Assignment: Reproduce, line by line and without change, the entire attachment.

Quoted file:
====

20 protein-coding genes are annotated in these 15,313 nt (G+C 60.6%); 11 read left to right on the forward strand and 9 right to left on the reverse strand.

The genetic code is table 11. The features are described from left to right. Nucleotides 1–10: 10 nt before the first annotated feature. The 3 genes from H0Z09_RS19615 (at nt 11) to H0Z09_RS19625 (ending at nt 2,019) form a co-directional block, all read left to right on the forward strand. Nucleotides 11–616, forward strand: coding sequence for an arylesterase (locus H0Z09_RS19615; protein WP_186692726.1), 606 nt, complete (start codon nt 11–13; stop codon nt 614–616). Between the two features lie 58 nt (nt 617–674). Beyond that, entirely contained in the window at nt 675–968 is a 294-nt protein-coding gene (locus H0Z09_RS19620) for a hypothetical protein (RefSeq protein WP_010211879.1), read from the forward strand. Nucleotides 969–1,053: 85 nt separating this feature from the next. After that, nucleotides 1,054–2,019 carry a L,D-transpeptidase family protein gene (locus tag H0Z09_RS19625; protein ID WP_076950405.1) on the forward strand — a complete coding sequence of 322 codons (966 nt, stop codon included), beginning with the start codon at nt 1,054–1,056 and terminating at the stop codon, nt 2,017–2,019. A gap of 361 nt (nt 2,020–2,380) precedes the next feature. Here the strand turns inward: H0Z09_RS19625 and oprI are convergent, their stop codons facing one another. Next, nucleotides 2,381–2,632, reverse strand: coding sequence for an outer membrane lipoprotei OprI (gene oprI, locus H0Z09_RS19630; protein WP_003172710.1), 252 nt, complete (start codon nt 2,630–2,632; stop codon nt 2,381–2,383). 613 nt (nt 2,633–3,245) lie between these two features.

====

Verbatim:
20 protein-coding genes are annotated in these 15,313 nt (G+C 60.6%); 11 read left to right on the forward strand and 9 right to left on the reverse strand.

The genetic code is table 11. The features are described from left to right. Nucleotides 1–10: 10 nt before the first annotated feature. The 3 genes from H0Z09_RS19615 (at nt 11) to H0Z09_RS19625 (ending at nt 2,019) form a co-directional block, all read left to right on the forward strand. Nucleotides 11–616, forward strand: coding sequence for an arylesterase (locus H0Z09_RS19615; protein WP_186692726.1), 606 nt, complete (start codon nt 11–13; stop codon nt 614–616). Between the two features lie 58 nt (nt 617–674). Beyond that, entirely contained in the window at nt 675–968 is a 294-nt protein-coding gene (locus H0Z09_RS19620) for a hypothetical protein (RefSeq protein WP_010211879.1), read from the forward strand. Nucleotides 969–1,053: 85 nt separating this feature from the next. After that, nucleotides 1,054–2,019 carry a L,D-transpeptidase family protein gene (locus tag H0Z09_RS19625; protein ID WP_076950405.1) on the forward strand — a complete coding sequence of 322 codons (966 nt, stop codon included), beginning with the start codon at nt 1,054–1,056 and terminating at the stop codon, nt 2,017–2,019. A gap of 361 nt (nt 2,020–2,380) precedes the next feature. Here the strand turns inward: H0Z09_RS19625 and oprI are convergent, their stop codons facing one another. Next, nucleotides 2,381–2,632, reverse strand: coding sequence for an outer membrane lipoprotei OprI (gene oprI, locus H0Z09_RS19630; protein WP_003172710.1), 252 nt, complete (start codon nt 2,630–2,632; stop codon nt 2,381–2,383). 613 nt (nt 2,633–3,245) lie between these two features.